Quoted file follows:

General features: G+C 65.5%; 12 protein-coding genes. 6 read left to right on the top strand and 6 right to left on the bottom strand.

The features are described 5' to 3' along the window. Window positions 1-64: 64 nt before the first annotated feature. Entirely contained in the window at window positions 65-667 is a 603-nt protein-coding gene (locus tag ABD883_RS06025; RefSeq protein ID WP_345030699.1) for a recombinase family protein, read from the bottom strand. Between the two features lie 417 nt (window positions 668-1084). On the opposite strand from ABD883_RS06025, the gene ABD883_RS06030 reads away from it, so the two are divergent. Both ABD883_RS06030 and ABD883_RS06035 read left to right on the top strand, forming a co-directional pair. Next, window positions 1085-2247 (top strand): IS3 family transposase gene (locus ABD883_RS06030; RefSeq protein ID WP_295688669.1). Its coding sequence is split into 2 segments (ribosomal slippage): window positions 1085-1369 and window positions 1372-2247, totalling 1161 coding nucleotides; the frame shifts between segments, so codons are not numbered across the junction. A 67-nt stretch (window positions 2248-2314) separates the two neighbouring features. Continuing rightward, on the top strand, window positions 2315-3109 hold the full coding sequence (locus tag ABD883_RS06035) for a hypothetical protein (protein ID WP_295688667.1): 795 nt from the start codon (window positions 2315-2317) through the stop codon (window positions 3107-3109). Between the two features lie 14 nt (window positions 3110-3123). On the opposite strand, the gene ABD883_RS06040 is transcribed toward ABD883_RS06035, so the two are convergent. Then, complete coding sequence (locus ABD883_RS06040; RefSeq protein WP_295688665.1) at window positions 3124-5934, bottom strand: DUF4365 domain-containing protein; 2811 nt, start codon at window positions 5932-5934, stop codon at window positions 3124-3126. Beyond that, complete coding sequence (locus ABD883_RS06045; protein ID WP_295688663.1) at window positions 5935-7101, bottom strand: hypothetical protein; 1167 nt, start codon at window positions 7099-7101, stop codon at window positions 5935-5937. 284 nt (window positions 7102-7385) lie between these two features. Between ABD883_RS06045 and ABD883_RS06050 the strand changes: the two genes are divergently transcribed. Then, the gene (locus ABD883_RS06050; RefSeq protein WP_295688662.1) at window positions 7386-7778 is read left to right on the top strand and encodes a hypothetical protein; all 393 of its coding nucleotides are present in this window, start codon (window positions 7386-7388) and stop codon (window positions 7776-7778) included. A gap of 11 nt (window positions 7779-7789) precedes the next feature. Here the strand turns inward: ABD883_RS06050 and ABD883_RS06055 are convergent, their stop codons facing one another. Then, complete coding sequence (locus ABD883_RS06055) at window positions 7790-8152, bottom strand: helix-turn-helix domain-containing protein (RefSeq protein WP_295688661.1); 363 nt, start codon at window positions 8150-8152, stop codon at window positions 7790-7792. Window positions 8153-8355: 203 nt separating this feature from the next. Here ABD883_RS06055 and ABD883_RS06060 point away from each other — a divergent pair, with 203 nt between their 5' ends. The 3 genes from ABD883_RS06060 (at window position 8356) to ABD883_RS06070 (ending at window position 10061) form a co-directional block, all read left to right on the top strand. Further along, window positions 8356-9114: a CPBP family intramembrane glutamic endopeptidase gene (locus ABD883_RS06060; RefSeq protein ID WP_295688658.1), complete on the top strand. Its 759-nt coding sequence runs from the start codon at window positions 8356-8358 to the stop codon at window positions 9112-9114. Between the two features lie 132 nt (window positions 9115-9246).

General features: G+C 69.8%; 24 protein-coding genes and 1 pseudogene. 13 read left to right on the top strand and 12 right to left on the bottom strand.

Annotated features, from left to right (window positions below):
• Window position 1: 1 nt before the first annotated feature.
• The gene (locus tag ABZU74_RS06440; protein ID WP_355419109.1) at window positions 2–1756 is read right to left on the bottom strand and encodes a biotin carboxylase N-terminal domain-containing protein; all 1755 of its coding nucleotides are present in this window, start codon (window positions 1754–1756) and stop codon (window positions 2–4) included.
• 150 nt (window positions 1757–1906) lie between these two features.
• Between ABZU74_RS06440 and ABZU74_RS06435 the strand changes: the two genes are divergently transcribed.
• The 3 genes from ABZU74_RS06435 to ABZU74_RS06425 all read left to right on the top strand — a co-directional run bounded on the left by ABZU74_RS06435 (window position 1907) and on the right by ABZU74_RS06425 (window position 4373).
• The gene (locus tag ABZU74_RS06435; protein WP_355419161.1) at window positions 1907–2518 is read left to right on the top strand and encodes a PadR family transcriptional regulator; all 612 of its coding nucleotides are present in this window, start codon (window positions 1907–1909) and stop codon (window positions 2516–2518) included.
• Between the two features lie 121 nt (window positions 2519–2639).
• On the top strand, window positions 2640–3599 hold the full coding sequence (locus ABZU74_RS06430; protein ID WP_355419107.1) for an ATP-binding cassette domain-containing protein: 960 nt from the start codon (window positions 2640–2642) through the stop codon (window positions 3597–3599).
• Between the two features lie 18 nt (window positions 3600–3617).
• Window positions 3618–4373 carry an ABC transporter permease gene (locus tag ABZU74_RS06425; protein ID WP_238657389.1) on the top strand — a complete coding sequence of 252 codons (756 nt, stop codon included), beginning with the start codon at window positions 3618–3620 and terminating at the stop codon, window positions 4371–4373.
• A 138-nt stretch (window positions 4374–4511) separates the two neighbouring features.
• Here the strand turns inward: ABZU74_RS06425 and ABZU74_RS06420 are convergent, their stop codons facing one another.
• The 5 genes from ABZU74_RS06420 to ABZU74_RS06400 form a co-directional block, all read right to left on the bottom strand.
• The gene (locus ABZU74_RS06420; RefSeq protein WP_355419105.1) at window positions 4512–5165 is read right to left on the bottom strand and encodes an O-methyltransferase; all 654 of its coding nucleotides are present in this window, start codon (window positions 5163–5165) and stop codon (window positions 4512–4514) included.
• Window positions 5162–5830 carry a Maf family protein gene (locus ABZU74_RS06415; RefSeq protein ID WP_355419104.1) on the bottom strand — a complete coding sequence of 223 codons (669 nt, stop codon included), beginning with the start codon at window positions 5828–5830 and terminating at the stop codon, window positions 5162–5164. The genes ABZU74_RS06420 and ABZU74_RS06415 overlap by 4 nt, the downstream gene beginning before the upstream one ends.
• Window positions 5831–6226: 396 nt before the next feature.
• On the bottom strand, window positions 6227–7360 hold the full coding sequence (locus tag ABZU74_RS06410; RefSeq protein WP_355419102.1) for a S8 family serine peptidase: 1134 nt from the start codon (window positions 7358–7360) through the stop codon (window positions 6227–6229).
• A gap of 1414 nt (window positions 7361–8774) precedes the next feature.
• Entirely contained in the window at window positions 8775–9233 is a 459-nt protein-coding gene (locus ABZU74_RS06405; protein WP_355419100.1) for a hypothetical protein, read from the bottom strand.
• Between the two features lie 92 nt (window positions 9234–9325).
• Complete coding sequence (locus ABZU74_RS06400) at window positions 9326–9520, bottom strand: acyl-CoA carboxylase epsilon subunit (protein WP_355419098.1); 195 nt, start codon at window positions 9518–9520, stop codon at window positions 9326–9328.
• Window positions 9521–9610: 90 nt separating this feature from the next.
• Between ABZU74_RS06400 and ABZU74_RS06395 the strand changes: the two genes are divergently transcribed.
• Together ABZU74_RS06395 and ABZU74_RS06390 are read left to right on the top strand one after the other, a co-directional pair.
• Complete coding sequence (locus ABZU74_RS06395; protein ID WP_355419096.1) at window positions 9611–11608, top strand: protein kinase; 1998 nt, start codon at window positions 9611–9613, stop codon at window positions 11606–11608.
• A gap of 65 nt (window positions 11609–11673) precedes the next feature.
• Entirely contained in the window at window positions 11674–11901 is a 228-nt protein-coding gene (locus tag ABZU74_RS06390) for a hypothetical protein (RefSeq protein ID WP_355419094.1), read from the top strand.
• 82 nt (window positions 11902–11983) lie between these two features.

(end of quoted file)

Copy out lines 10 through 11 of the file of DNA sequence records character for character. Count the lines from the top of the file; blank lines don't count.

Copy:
• The gene (locus tag ABZU74_RS06435; protein WP_355419161.1) at window positions 1907–2518 is read left to right on the top strand and encodes a PadR family transcriptional regulator; all 612 of its coding nucleotides are present in this window, start codon (window positions 1907–1909) and stop codon (window positions 2516–2518) included.
• Between the two features lie 121 nt (window positions 2519–2639).